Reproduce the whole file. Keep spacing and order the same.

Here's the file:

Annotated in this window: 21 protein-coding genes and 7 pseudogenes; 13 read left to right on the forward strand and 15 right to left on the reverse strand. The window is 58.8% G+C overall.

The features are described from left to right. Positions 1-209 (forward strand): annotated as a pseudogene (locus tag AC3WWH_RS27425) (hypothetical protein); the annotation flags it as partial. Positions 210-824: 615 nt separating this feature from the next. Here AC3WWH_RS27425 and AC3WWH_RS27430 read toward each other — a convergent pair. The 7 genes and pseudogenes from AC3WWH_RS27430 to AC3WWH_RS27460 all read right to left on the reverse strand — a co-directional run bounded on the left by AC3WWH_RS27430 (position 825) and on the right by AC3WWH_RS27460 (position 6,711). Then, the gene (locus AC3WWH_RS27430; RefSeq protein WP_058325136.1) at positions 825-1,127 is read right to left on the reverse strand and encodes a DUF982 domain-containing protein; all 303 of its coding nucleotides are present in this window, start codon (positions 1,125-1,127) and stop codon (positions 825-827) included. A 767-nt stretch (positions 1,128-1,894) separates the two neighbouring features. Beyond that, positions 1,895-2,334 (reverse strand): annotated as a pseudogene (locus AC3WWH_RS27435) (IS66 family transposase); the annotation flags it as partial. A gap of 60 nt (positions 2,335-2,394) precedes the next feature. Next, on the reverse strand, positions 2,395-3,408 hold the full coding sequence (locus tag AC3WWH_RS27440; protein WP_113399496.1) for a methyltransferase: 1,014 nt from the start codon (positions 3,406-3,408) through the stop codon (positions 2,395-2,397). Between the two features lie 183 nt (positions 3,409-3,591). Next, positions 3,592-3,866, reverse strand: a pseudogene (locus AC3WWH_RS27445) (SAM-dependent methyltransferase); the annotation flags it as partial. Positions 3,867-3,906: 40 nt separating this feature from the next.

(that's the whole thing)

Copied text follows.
Annotated in this window: 21 protein-coding genes and 7 pseudogenes; 13 read left to right on the forward strand and 15 right to left on the reverse strand. The window is 58.8% G+C overall.

The features are described from left to right. Positions 1-209 (forward strand): annotated as a pseudogene (locus tag AC3WWH_RS27425) (hypothetical protein); the annotation flags it as partial. Positions 210-824: 615 nt separating this feature from the next. Here AC3WWH_RS27425 and AC3WWH_RS27430 read toward each other — a convergent pair. The 7 genes and pseudogenes from AC3WWH_RS27430 to AC3WWH_RS27460 all read right to left on the reverse strand — a co-directional run bounded on the left by AC3WWH_RS27430 (position 825) and on the right by AC3WWH_RS27460 (position 6,711). Then, the gene (locus AC3WWH_RS27430; RefSeq protein WP_058325136.1) at positions 825-1,127 is read right to left on the reverse strand and encodes a DUF982 domain-containing protein; all 303 of its coding nucleotides are present in this window, start codon (positions 1,125-1,127) and stop codon (positions 825-827) included. A 767-nt stretch (positions 1,128-1,894) separates the two neighbouring features. Beyond that, positions 1,895-2,334 (reverse strand): annotated as a pseudogene (locus AC3WWH_RS27435) (IS66 family transposase); the annotation flags it as partial. A gap of 60 nt (positions 2,335-2,394) precedes the next feature. Next, on the reverse strand, positions 2,395-3,408 hold the full coding sequence (locus tag AC3WWH_RS27440; protein WP_113399496.1) for a methyltransferase: 1,014 nt from the start codon (positions 3,406-3,408) through the stop codon (positions 2,395-2,397). Between the two features lie 183 nt (positions 3,409-3,591). Next, positions 3,592-3,866, reverse strand: a pseudogene (locus AC3WWH_RS27445) (SAM-dependent methyltransferase); the annotation flags it as partial. Positions 3,867-3,906: 40 nt separating this feature from the next.